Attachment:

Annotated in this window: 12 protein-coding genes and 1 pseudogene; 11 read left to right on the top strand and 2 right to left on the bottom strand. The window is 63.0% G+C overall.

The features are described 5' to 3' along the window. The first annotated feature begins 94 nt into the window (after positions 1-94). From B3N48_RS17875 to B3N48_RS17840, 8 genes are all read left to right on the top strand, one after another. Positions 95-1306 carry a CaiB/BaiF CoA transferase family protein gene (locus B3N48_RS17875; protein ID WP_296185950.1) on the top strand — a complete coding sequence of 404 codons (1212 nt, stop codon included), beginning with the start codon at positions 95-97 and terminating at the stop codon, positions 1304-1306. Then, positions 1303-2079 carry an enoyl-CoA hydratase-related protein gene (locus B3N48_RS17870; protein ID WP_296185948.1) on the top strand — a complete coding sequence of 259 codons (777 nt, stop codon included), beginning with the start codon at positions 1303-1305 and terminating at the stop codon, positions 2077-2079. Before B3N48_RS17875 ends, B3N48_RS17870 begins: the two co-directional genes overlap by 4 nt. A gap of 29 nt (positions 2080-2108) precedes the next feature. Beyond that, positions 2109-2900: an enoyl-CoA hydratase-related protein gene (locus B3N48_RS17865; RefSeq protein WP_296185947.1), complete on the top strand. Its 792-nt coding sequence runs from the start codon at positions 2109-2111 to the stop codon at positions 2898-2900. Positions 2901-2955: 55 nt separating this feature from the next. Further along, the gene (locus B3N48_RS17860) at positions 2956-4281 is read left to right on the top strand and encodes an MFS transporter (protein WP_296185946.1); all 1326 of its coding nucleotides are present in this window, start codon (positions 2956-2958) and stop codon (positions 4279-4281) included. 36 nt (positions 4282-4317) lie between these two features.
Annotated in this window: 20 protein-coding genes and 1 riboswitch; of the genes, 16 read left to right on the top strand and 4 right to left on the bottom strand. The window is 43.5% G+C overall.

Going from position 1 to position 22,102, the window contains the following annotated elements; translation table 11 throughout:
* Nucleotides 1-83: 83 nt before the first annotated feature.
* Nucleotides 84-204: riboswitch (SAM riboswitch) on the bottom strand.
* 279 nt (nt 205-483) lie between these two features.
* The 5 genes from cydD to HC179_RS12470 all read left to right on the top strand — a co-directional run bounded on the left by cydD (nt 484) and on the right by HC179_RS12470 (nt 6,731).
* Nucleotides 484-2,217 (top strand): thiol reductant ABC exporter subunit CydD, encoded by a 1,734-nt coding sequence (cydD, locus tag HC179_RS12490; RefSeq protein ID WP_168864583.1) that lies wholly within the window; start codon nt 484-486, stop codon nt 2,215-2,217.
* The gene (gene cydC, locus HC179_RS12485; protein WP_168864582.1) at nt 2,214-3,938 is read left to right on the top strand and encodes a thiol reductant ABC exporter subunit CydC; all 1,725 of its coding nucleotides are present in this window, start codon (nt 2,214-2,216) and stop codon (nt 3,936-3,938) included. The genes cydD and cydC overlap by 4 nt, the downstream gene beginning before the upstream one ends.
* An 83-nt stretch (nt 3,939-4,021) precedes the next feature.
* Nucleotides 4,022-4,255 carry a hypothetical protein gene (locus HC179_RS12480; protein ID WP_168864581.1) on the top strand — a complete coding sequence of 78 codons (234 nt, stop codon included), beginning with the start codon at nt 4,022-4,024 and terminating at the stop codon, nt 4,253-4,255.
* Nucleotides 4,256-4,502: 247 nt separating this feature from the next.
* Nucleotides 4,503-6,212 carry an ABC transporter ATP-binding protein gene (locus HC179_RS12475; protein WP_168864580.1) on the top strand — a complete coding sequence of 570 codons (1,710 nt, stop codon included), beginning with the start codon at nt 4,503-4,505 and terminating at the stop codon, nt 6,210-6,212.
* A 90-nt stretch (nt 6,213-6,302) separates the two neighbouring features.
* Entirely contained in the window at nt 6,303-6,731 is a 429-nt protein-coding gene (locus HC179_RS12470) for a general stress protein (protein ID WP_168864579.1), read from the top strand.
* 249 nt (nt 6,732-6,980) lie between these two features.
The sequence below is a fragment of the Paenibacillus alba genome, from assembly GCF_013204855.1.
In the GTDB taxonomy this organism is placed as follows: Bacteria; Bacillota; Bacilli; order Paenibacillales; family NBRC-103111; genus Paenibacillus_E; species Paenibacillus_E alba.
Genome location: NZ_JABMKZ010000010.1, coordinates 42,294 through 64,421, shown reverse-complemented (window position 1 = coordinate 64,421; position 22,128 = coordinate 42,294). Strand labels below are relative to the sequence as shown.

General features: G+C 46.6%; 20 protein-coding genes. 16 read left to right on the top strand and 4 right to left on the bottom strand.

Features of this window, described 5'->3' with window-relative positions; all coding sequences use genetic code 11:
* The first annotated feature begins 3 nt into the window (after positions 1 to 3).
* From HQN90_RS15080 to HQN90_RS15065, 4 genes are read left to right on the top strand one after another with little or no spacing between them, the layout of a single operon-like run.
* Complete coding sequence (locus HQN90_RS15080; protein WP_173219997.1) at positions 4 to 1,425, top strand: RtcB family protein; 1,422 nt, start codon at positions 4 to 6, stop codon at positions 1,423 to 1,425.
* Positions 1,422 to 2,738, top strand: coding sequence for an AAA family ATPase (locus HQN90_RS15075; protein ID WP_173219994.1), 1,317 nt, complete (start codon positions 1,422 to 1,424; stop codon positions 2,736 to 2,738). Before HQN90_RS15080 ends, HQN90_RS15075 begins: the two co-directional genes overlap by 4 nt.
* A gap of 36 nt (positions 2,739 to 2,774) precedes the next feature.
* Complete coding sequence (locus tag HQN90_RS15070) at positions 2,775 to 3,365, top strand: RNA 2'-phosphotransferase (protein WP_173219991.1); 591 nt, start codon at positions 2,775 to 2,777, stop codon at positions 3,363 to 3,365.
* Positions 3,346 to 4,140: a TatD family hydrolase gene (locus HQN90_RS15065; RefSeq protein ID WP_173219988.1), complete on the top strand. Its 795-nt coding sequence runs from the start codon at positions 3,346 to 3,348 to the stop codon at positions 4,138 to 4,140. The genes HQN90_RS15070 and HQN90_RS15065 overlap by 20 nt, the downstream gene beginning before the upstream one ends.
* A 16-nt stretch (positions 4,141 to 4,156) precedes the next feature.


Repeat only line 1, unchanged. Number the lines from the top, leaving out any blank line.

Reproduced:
Annotated in this window: 12 protein-coding genes and 1 pseudogene; 11 read left to right on the top strand and 2 right to left on the bottom strand. The window is 63.0% G+C overall.